With a long-standing passion for the stratified sheep breeding system in the UK, Derek Hall is keen to promote Bluefaced Leicester and Mule breeding. Hannah Park reports.
Since the Firth Bluefaced Leicester flock was established at Lilyburn, Peniculk, in the 1980s, turning out quality Bluefaced Leicester and Mule breeding stock for the commercial buyer has remained at the forefront of the business.
Derek Hall, following a career working for MLC, in Yorkshire, and latterly as director for business banking at the Royal Bank of Scotland (RBS), returned to farm full-time three years ago.
The farm runs about 1,000 ewes altogether, which are managed over two holdings totalling 160 hectares (400 acres), with ground made up of permeant pasture and rough grazing in the main.
The sheep flock comprises 470 Blackfaces and 470 Scotch Mules, along with a pedigree flock of 80 Bluefaced Leicesters.
Mr Hall says: “We have always bred Blackies but since taking on another 98ha unit about two miles away from the main farm seven years ago we have been able to push numbers to 1,000 ewes, breeding and keeping more Scotch Mules in recent years.
“I was trying to fit in farming alongside full-time work at RBS for several years, but I had to pick between the two in the end. You are only young once, and farming is what I wanted to do.”
Marketing rams is one outlet for Mr Hall, and with a view to producing top quality he will progeny test 25 Bluefaced Leicester ram lambs every year.
About 30 Bluefaced Leicester shearling rams, together with 15 ram lambs, are sold each year at some of the major sales including Hawes and Kelso, with some 15 in-lamb Bluefaced Leicester gimmers also sold at marts including Carlisle.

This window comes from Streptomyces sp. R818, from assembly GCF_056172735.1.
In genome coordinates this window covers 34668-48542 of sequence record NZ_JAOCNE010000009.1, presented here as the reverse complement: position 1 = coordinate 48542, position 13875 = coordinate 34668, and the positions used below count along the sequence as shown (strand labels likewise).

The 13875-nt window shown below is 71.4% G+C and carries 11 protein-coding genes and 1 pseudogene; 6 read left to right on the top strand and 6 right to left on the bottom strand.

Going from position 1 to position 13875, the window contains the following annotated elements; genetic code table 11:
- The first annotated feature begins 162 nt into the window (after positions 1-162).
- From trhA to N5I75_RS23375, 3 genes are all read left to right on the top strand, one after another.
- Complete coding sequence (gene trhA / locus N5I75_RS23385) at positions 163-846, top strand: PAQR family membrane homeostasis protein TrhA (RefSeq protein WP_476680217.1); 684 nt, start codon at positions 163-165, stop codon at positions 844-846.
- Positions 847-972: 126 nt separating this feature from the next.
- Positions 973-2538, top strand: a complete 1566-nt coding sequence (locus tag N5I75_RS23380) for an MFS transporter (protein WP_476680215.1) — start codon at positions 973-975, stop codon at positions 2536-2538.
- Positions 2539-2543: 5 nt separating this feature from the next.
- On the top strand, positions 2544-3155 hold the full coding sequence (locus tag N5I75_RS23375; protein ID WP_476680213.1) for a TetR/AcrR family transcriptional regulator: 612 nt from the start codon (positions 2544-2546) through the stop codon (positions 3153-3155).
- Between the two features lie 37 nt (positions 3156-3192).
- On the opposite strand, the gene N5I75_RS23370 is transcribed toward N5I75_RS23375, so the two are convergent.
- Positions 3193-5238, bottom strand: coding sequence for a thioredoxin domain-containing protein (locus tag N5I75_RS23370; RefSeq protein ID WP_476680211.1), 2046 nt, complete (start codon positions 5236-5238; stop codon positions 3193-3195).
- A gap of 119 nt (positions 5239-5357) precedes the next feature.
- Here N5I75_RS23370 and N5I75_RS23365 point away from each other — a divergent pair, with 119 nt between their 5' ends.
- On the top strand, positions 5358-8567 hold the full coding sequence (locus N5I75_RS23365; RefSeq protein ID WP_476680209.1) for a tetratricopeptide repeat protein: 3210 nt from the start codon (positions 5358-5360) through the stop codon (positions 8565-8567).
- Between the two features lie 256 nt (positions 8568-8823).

All of the pedigree Bluefaced Leicesters are artificially inseminated and although not a major part of his system, Mr Hall says he will generally do some embryo transfer work with three or so of his best breeding ewes each year.
Blackface ewes are put to a Bluefaced Leicester tup, while the Scotch Mules go to a Suffolk.
Ewes are fed according to scanning results pre-lambing at a cost of about £9/ewe for commercials, with Blackfaces generally scanning at about 150 per cent, while Mule ewes will be between 190 and 200 per cent each year.
Lambing is all done inside, starting with the Bluefaced Leicesters in the first week in March, followed by the rest of the ewes from the beginning of April.
Mr Hall says: “Weather and ground conditions at that time of year here do not lend themselves to lambing outside, so we bring everything in just ahead of lambing. It does cost money, but we get the money back at the end of the day.
“We are also assessing every Mule lamb for its face colour and coat at birth, as the two main determinants of a quality Mule ewe lamb in the marketplace at the moment, which also works well in an indoor system. Commercials will generally be turned out 24 hours after lambing, with Bluefaced Leicesters kept in until about mid-April.”
Reputation, he says, in the Bluefaced Leicester breed is everything and building up a rapport with buyers and other breeders is done over time.